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News: Bulgaria
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It is the first time the word theatro is clearly discernible, says epigraphist professor Nikolai Sharankov. Photo Credit: TANN/podtepeto.
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by Archaeology Newsroom

Statue pedestal with Greek inscription found in Bulgaria

It was reused as building material

Archaeologists in Bulgaria have found a pedestal fragment with an inscription in ancient Greek, dating to the second century BC. The discovery was made last week at the Great Basilica site in Plovdiv.

Overall researchers found three fragments, probably part of a large statue which was later reused for the paving of the atrium. The statue was probably in honour of a prominent citizen of Philippopolis, who organised celebrations in honour of the gods and goddesses, and it was probably placed in the theatre. After all, the word ‘theatro’ is still visible on the inscription.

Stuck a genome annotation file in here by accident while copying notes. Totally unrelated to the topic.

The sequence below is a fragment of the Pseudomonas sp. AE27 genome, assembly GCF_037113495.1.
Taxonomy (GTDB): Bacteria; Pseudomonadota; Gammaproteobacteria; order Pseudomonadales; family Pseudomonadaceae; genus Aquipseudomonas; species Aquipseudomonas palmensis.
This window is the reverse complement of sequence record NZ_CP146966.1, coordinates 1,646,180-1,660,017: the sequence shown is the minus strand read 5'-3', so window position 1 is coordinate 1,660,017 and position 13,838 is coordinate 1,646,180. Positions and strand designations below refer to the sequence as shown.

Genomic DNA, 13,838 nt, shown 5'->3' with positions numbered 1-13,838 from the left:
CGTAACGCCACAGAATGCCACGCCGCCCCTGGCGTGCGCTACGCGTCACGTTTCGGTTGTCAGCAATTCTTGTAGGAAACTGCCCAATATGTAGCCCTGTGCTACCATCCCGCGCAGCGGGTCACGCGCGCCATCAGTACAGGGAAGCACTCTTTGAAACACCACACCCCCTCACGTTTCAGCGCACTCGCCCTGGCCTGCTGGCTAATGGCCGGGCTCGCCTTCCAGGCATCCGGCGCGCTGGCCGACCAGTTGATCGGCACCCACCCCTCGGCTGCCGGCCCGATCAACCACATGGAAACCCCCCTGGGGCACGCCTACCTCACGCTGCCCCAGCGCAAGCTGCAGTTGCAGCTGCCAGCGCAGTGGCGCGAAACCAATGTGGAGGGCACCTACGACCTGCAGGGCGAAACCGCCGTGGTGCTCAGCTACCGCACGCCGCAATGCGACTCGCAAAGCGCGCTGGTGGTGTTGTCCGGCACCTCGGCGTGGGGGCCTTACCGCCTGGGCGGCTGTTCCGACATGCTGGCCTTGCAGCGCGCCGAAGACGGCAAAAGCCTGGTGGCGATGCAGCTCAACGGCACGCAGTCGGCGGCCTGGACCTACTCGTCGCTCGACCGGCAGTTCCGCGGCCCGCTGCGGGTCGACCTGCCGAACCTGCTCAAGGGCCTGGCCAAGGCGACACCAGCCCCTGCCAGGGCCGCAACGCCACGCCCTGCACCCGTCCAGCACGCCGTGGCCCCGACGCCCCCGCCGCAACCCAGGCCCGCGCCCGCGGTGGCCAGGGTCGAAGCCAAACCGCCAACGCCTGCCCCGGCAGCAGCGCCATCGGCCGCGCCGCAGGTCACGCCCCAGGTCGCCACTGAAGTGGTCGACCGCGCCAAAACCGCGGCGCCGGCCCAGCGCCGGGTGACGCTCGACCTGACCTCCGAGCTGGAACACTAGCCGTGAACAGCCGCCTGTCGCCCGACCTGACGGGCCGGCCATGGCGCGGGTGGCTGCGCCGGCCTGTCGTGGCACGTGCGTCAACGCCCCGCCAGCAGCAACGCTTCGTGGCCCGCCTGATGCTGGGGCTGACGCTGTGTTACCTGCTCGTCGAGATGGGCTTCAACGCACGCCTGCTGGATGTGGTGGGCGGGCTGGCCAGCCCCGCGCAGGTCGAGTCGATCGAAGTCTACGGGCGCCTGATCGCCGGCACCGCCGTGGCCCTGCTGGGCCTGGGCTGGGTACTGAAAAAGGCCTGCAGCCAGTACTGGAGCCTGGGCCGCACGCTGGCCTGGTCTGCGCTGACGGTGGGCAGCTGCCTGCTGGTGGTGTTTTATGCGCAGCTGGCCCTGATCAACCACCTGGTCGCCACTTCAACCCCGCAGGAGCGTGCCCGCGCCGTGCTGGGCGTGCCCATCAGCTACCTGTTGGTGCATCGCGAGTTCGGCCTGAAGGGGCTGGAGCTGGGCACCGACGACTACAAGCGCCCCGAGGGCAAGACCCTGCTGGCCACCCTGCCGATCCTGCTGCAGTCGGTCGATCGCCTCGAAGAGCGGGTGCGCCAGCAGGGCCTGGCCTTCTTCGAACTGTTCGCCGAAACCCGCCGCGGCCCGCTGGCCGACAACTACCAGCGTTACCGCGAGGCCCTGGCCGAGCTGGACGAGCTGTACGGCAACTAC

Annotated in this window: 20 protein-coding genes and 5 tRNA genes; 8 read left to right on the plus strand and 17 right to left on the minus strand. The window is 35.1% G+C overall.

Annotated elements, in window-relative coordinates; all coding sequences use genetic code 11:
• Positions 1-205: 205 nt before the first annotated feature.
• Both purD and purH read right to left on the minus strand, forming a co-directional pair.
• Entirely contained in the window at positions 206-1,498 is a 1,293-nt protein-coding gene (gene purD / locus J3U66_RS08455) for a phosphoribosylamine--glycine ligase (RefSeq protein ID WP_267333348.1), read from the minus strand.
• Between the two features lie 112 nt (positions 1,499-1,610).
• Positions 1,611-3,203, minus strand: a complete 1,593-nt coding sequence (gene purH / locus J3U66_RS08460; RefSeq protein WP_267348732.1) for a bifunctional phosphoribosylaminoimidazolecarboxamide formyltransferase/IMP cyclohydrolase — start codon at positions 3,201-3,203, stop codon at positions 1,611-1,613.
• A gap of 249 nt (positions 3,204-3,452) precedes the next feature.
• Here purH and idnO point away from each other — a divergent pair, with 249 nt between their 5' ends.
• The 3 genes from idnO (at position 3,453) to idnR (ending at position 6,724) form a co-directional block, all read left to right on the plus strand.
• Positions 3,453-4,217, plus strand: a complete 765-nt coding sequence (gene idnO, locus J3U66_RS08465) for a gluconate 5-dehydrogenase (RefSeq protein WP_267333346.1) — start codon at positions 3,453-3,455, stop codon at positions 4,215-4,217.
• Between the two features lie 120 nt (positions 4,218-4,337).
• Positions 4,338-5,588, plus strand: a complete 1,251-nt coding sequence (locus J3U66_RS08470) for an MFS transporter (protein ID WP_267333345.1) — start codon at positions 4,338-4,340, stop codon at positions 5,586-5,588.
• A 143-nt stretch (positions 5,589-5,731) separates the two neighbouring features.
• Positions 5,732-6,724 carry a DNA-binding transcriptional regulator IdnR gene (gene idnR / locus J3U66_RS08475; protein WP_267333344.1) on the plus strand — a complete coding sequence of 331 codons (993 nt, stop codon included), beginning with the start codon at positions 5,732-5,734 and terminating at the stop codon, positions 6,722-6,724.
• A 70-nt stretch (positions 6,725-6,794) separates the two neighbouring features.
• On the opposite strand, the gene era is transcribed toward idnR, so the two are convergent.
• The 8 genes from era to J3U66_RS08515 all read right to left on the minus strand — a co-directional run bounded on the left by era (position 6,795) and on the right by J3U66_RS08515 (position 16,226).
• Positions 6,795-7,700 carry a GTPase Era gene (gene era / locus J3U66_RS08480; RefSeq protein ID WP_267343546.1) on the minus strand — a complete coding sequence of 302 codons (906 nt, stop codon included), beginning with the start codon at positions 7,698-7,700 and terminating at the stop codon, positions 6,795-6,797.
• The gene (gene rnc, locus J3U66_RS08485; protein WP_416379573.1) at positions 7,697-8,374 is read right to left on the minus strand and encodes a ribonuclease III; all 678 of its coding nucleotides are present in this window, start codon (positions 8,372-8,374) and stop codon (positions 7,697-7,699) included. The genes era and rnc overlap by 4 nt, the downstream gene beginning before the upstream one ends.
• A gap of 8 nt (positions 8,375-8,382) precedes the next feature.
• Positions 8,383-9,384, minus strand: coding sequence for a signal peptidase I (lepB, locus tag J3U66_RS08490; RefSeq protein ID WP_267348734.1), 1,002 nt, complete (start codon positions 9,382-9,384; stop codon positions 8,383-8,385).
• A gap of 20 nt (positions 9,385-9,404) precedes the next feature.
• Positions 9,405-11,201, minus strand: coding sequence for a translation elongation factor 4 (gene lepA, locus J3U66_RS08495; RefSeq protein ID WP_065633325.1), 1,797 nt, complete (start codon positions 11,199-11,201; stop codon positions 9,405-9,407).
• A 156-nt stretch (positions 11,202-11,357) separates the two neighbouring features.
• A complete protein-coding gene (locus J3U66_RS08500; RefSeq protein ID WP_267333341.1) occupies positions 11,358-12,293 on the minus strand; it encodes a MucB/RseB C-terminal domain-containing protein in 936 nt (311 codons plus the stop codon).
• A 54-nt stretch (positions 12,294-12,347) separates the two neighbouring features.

The inscription is dated to the time of emperor Trajan or Hadrian, namely the first decades of the second century. The Great Basilica is estimated to date to the 4th-5th century. Therefore archaeologists believe the pedestal was probably somewhere nearby and was used as construction material for the basilica.

The inscription is of particular interest since it is the first time the Ancient Theatre of the city is mentioned explicitly. Another inscription found in the past linking the Basilica to the theatre comprised a list of  the Elders’ Council members. This second link between the two sites is therefore quite important.

Epigraphist professor Nikolai Sharankov who examined the letters on the stone slab said that so far two letters of the person represented are visible, and hopefully more fragments will be found in the future and help restore it.

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